Java comes in many versions, if not colors. Different projects and dependencies might rely on different versions. This is where jEnv comes in!
3 min read
By Johannes Kvamme
December 16, 2022
It seems like it was yesterday I started working on a microservice architecture and saw the need for multiple versions of Java. So it had to be just about a day earlier than yesterday that Even Holte wrote his article in Bekk's Christmas calendar about managing java versions on a mac.
As he writes, jEnv is a neat tool for those us in need of multiple java versions installed at the same time
jEnv does not come with its own repository of Java versions, but is a tool for easily changing between versions you have installed yourself.
If you’re on mac or Linux, you can install the official version of jEnv through Homebrew
brew install jenv
Finish your setup by starting jenv on terminal startup by adding it to your .zshrc.
export PATH=”$HOME/.jenv/bin:$PATH” eval “$(jenv init -)”
To activate jenv, either restart your terminal or source your config file.
No tool is complete without a set of addons, is it? jenv comes with a set of addons, and some of them are a must have. The plugin
export handles setting
JAVA_HOME, a variable used by many a program to refer to the directory of your Java executable. Another key plugin, should you use maven, is the
maven-plugin. Of course,
gradle comes with a plugin too!
Set them up once by running these two commands
jenv enable-plugin export jenv enable-plugin maven jenv enable-plugin gradle
Windows-developers: rejoice! New since 2021 is that there do exist a windows version! It is made and maintained by someone privately and with a couple more installation steps, but seemingly works as it should 👏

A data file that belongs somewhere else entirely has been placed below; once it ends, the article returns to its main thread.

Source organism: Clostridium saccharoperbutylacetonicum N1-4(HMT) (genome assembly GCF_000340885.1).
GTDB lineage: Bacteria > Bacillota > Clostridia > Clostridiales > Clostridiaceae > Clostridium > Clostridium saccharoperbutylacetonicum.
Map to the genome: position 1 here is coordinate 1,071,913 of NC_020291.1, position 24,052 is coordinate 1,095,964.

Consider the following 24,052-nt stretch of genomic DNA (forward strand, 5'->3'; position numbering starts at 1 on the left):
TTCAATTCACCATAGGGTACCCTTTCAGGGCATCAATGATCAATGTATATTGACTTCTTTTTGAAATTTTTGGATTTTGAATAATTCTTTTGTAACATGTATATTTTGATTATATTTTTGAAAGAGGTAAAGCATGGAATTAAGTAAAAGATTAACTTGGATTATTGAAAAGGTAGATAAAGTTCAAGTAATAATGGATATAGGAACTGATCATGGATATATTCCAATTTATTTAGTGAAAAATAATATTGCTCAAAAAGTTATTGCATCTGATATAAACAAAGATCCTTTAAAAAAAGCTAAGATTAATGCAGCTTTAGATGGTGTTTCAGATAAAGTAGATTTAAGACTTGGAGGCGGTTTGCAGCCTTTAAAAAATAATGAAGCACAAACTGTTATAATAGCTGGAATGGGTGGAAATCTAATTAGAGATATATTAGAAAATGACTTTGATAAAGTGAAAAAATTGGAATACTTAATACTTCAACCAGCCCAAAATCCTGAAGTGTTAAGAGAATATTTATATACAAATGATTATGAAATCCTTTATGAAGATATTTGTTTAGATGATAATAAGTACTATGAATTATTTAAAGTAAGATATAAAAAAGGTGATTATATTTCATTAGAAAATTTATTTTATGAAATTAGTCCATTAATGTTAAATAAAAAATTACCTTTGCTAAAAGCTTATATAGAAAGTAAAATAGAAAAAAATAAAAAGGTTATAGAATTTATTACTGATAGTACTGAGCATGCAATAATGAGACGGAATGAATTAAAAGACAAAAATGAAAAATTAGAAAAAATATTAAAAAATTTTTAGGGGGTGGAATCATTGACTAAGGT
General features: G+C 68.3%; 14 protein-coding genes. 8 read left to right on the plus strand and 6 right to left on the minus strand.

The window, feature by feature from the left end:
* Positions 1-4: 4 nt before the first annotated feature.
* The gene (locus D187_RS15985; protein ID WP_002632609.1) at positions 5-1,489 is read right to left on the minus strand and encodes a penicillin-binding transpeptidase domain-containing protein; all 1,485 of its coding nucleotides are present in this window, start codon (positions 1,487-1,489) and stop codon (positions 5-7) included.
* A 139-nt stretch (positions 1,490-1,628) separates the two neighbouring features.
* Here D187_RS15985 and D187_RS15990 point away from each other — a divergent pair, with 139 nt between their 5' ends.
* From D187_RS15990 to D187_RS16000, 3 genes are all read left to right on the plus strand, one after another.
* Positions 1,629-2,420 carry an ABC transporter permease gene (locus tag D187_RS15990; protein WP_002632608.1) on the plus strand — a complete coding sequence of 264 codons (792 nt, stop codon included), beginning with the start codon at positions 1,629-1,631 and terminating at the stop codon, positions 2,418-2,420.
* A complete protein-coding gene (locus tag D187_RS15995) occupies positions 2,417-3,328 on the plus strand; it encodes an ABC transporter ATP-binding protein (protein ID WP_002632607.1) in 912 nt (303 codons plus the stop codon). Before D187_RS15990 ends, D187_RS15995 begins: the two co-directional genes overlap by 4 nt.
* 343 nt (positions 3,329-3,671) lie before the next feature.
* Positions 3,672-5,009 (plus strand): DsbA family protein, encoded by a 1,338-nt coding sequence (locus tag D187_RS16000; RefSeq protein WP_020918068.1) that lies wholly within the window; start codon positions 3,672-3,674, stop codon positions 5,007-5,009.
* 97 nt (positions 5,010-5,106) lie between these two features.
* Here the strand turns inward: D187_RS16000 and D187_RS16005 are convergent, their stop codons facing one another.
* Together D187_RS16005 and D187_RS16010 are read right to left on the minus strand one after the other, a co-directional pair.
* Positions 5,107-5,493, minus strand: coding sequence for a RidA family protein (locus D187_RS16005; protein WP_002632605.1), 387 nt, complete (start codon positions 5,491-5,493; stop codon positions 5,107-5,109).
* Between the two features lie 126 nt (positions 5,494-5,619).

In 2020, AdoptOpenJDK which provided JDKs easily installable through Homebrew, is now a part of the Eclipse Foundation as the Eclipse Adoptium Project. As such, newer Java versions can no longer be found on their github or Homebrew. Instead, they can be found on https://adoptium.net/
The latest version can be installed through
brew install — cask temurin
If you want specific versions, first tap into cask/versions before suffixing the version number.
`brew tap homebrew/cask-versions`
`brew install — cask temurin11`
Then, add it to jEnv by executing
jenv add with the full path to the Java variable.
Now that everything is set up, you can start working! The easiest way is to set the Java version you use the most as default. For example, with Java 17:
jenv global 17 . In the microservice you are using another version, for example Java 15, simply run
jenv local 15 . This version will then be added to file in the directory saving your local version for automatically changing Java version any time you enter that directory. If your team all uses jEnv, this file might be nice to commit to git.